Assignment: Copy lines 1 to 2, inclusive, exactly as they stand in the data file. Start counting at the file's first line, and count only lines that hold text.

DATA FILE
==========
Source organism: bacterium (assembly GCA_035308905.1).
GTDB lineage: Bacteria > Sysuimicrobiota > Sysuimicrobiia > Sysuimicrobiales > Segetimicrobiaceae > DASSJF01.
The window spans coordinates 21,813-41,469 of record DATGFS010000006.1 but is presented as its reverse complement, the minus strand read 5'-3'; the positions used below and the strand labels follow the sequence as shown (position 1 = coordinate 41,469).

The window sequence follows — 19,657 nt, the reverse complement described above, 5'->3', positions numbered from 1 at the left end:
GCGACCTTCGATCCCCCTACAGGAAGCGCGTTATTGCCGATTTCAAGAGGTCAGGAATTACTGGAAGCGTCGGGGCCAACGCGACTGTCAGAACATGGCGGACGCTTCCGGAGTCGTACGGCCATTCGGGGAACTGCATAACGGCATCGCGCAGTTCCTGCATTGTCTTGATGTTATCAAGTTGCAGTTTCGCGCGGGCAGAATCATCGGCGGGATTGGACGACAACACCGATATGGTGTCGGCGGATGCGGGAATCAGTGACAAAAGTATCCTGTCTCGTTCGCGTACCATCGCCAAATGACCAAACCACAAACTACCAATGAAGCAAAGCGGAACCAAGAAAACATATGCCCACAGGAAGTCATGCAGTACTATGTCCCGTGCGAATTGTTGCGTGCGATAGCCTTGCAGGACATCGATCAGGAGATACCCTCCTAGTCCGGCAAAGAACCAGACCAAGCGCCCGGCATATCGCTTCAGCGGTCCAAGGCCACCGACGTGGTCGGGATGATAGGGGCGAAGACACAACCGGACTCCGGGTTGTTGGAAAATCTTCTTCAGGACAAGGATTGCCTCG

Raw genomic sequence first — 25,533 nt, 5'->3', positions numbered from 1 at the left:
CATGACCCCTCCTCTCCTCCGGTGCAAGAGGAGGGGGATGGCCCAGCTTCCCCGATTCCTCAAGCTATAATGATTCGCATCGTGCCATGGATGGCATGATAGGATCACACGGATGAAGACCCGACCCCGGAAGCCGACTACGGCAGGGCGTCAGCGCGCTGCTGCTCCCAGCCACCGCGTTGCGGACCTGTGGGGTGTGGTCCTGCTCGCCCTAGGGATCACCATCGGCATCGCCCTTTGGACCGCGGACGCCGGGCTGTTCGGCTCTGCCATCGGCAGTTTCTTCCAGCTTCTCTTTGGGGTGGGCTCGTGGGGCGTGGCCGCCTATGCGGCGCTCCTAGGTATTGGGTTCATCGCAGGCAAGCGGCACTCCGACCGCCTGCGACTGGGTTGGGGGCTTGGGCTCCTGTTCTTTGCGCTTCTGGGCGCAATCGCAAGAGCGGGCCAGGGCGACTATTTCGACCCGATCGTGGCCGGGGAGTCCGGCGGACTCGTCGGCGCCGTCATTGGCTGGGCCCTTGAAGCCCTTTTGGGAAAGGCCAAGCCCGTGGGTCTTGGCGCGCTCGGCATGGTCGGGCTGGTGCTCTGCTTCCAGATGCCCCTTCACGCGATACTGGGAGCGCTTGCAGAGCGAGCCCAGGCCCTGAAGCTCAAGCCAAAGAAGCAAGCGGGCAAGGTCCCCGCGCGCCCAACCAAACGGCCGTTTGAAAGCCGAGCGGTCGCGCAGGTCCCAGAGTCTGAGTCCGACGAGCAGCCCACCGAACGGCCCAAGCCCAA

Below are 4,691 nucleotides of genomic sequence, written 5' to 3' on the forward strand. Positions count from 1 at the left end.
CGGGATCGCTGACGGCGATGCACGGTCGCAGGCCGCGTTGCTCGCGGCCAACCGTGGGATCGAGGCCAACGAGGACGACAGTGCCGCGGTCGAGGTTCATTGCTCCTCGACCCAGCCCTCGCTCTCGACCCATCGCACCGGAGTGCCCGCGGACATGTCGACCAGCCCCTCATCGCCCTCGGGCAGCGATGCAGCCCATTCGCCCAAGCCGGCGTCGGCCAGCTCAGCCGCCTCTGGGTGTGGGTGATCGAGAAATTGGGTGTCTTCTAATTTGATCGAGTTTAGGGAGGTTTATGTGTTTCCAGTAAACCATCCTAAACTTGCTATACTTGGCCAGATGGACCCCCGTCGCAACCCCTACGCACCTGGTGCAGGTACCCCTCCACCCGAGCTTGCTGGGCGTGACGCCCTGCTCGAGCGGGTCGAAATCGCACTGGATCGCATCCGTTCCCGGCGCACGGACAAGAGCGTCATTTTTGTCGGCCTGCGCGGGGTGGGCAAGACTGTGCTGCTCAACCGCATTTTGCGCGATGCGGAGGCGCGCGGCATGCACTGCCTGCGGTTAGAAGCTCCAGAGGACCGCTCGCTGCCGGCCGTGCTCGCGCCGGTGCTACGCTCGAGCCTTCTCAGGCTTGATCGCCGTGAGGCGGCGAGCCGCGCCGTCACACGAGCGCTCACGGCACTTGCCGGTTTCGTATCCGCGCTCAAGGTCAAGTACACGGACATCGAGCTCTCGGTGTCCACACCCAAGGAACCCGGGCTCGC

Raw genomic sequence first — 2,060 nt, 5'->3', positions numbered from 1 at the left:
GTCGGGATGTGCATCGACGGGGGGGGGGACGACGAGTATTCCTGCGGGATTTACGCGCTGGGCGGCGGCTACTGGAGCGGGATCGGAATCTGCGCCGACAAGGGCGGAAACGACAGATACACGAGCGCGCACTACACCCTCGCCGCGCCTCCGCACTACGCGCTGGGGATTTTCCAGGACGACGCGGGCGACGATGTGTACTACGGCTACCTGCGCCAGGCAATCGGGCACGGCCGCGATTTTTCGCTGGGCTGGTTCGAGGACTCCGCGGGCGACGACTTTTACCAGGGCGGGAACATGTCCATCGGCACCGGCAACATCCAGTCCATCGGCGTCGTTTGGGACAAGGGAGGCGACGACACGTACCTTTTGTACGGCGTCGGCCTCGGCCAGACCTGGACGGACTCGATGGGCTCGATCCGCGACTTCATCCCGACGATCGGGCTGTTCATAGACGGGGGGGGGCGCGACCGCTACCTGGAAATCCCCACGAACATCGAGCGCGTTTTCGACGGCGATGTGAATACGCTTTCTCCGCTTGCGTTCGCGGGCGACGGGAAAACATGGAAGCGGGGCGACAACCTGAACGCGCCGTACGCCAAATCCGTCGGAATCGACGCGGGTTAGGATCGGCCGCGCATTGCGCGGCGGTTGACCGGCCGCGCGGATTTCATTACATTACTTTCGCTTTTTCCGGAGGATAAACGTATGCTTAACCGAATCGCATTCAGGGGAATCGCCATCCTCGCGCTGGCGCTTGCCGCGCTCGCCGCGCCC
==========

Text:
Source organism: bacterium (assembly GCA_035308905.1).
GTDB lineage: Bacteria > Sysuimicrobiota > Sysuimicrobiia > Sysuimicrobiales > Segetimicrobiaceae > DASSJF01.